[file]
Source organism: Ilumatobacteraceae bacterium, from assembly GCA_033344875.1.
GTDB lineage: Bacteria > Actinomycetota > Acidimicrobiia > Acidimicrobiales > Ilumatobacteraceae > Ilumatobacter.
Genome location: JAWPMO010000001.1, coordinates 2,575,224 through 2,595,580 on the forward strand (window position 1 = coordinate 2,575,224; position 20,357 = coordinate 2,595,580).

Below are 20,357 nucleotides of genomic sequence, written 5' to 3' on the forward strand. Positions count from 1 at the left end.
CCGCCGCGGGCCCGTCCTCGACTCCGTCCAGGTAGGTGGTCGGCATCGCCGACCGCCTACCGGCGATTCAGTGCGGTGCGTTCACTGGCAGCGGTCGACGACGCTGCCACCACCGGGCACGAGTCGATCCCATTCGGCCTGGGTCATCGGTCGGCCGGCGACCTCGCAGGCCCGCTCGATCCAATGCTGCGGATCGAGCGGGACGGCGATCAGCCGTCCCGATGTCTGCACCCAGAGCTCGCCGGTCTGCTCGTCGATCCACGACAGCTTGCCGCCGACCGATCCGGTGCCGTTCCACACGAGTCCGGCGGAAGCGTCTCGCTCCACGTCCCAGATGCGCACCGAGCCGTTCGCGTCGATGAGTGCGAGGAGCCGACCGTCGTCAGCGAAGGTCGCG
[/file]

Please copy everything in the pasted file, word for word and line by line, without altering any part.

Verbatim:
Source organism: Ilumatobacteraceae bacterium, from assembly GCA_033344875.1.
GTDB lineage: Bacteria > Actinomycetota > Acidimicrobiia > Acidimicrobiales > Ilumatobacteraceae > Ilumatobacter.
Genome location: JAWPMO010000001.1, coordinates 2,575,224 through 2,595,580 on the forward strand (window position 1 = coordinate 2,575,224; position 20,357 = coordinate 2,595,580).

Below are 20,357 nucleotides of genomic sequence, written 5' to 3' on the forward strand. Positions count from 1 at the left end.
CCGCCGCGGGCCCGTCCTCGACTCCGTCCAGGTAGGTGGTCGGCATCGCCGACCGCCTACCGGCGATTCAGTGCGGTGCGTTCACTGGCAGCGGTCGACGACGCTGCCACCACCGGGCACGAGTCGATCCCATTCGGCCTGGGTCATCGGTCGGCCGGCGACCTCGCAGGCCCGCTCGATCCAATGCTGCGGATCGAGCGGGACGGCGATCAGCCGTCCCGATGTCTGCACCCAGAGCTCGCCGGTCTGCTCGTCGATCCACGACAGCTTGCCGCCGACCGATCCGGTGCCGTTCCACACGAGTCCGGCGGAAGCGTCTCGCTCCACGTCCCAGATGCGCACCGAGCCGTTCGCGTCGATGAGTGCGAGGAGCCGACCGTCGTCAGCGAAGGTCGCG